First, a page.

TAMPA — Last year, three women and two men stood for a picture in downtown Tampa as the black elected officials of Hillsborough County. But by the time it was published in the Florida Sentinel Bulletin, presto, the photo showed four women and one man.
City Council member Gwen Miller had been digitally added in, and County Commissioner Kevin White had evaporated. All that remained of White was a blur where his shoulder had been and, in the bottom corner, a part of his pants leg.
White had been eradicated like the water commissar who fell out of favor with Soviet dictator Josef Stalin; the commissar was executed and then magically disappeared from group photos with the Soviet leader.
At least White lived to tell the tale.
But politically, he has become persona non grata in the pages of the Sentinel Bulletin, a twice-weekly African-American newspaper founded more than 90 years ago, where many politicians believe they need to be seen to succeed.
White, 44, has not been pictured in the Sentinel Bulletin since mid September, about a week before he gave a deposition in a federal sexual harassment case brought by a former aide, Alyssa Ogden. The depositions by White and Ogden dragged the aging and ill chairman of the Sentinel Bulletin, C. Blythe Andrews Jr., into the case.
Andrews and his family did not keep their hard feelings a secret after testimony emerged suggesting it was Andrews, 79, not White, who was trying to pursue Ogden romantically.
"When Kevin saw that picture in the Sentinel Bulletin, he was like, 'Whoa, what happened to me?' " said council Chairman Thomas Scott, who is in the photo. "But I can tell you, this between him and the paper is not over by a long shot."
In the lawsuit Ogden filed last May, she said White dismissed her for refusing his sexual advances. Ogden, then 22, accompanied White to Atlanta in April 2007; the first night of the trip, she said, White appeared at her room and asked to sleep in her bed.
But in later deposition testimony, Ogden said Andrews paid for a shopping spree and for her room at the Marriott Hotel. She said Andrews asked to be her "companion," which she considered a sexual request.
White denied that he made advances on Ogden and suggested instead that he had merely facilitated a romantic encounter between two friends.
Andrews' attorney has said that Andrews did nothing but demonstrate kindness toward Ogden and offered that White was trying to divert attention from his role in the harassment case.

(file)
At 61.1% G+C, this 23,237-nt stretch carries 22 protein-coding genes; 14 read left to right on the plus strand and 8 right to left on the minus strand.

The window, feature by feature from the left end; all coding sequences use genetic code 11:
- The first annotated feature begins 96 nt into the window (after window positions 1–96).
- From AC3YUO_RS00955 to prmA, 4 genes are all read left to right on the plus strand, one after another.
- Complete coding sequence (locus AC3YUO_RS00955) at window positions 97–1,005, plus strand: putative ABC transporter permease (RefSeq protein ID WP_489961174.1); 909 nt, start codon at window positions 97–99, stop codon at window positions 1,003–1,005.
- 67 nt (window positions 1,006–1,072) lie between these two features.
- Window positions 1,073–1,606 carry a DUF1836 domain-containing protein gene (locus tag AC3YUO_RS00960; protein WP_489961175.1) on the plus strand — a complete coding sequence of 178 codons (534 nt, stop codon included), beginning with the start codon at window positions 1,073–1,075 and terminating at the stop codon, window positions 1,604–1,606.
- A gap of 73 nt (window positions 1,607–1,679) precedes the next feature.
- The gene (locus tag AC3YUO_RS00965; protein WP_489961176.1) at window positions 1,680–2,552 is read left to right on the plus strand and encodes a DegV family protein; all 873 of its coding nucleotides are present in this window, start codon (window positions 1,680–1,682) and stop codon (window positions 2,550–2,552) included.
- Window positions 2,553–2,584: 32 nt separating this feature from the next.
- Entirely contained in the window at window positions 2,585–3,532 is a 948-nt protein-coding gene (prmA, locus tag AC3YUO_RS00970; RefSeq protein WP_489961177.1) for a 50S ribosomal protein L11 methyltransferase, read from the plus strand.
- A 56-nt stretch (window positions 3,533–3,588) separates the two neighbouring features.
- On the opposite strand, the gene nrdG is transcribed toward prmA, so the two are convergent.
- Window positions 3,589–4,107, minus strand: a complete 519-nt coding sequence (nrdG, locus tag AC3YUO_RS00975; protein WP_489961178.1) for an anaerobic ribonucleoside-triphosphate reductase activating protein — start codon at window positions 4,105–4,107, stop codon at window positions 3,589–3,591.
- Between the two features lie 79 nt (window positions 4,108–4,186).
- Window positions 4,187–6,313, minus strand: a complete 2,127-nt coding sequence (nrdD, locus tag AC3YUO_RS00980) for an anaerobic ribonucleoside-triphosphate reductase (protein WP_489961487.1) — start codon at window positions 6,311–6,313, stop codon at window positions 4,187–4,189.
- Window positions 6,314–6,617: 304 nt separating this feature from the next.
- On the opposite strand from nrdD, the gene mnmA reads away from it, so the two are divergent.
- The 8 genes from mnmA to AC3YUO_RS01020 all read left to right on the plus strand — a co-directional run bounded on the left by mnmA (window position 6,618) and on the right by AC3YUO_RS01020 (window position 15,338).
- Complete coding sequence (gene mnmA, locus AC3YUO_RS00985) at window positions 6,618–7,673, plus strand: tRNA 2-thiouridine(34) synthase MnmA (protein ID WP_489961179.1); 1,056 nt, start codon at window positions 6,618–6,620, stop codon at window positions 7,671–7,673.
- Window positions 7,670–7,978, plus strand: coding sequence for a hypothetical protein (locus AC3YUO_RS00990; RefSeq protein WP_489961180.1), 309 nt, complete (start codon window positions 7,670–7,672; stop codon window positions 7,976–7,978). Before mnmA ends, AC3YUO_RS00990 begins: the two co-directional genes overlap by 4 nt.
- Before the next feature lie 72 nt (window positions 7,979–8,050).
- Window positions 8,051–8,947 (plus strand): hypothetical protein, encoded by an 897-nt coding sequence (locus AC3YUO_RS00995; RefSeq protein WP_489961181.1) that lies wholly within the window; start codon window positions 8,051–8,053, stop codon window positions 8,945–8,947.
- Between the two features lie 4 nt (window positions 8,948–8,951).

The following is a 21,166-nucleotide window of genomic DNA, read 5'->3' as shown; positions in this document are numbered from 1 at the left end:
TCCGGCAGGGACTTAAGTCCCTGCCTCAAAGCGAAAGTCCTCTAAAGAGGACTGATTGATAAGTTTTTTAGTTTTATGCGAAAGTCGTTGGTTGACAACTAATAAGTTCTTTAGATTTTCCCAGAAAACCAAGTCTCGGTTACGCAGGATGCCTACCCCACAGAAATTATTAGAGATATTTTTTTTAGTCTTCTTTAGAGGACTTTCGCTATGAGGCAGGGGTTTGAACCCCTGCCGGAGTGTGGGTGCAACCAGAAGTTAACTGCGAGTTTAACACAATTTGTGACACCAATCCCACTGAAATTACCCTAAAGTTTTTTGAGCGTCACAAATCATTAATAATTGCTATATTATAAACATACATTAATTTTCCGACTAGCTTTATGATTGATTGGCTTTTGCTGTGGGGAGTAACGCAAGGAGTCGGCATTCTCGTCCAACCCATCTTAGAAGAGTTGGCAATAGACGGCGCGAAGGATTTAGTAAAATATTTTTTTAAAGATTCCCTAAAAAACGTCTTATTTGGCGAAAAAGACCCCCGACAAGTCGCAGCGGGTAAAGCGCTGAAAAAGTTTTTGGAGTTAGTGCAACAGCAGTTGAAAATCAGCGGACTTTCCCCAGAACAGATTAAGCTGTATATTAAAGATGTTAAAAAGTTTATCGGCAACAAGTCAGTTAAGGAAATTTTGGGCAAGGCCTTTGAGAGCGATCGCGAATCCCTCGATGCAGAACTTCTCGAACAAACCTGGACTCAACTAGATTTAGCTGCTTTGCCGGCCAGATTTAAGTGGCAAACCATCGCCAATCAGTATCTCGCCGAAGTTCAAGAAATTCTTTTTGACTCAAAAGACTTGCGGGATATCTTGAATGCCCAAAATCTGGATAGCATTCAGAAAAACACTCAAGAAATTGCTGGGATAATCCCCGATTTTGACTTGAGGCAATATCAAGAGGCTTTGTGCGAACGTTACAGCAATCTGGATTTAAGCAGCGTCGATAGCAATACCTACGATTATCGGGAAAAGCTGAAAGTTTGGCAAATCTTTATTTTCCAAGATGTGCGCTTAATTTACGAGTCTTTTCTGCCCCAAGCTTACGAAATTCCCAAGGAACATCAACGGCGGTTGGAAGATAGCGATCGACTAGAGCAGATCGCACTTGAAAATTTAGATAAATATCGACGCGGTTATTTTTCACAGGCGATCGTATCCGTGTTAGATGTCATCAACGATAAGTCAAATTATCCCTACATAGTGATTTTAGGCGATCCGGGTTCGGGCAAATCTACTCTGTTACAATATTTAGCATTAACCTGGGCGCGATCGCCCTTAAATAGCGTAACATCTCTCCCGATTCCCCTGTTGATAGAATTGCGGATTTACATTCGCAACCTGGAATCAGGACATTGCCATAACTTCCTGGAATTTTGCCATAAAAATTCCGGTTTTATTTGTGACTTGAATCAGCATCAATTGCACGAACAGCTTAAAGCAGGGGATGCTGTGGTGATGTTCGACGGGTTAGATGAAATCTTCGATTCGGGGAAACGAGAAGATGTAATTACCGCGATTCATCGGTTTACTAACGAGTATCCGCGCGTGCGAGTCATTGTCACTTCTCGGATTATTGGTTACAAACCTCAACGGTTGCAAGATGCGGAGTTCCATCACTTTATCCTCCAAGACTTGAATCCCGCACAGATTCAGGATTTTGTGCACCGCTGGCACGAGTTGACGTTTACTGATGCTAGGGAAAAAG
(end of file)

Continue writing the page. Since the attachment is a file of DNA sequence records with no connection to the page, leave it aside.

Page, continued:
On Friday, White joked about being erased from the Sentinel Bulletin picture.
"I guess I gained too much weight and they couldn't squeeze me in,'' he said. "As far as the ethics of journalism, I think that's on them, and I guess you'll have to ask them why they did it."
The newspaper's editor, Gwen Hayes, declined to comment other than to say, "Do we have to publish something the way we get it?"
Freelance photographer Ricky Roberts, who shot the original photo, said state Sen. Arthenia Joyner, chairwoman of the Organization of Black Officials, asked him to add Gwen Miller to the photo; another appointment had kept Miller from the shoot. The officials left a gap between two of them when the photo was taken so Miller could be added digitally.
"I literally had to Photoshop her in," Roberts said, referring to a graphics editing program that allows the user to manipulate images. A close look at the color photo shows Miller levitating off the ground. Roberts said White was in the photo he sent to the Sentinel Bulletin.
While the Sentinel Bulletin made White disappear from its pages, White had a role recently in making Les Miller, his opponent for the District 3 seat on the County Commission, disappear from a 30-minute program prepared for Hillsborough's Black Heritage Celebration. Les Miller is the husband of Gwen Miller.
When White found out that county public affairs producers had chosen Les Miller for the broadcast instead of him, he shot a fiery e-mail to the official who had booked Miller.
Voila! A new segment featuring White was produced; that time, it was Les Miller's turn to be erased.
Jeff Testerman can be reached at firstname.lastname@example.org or (813) 226-3422.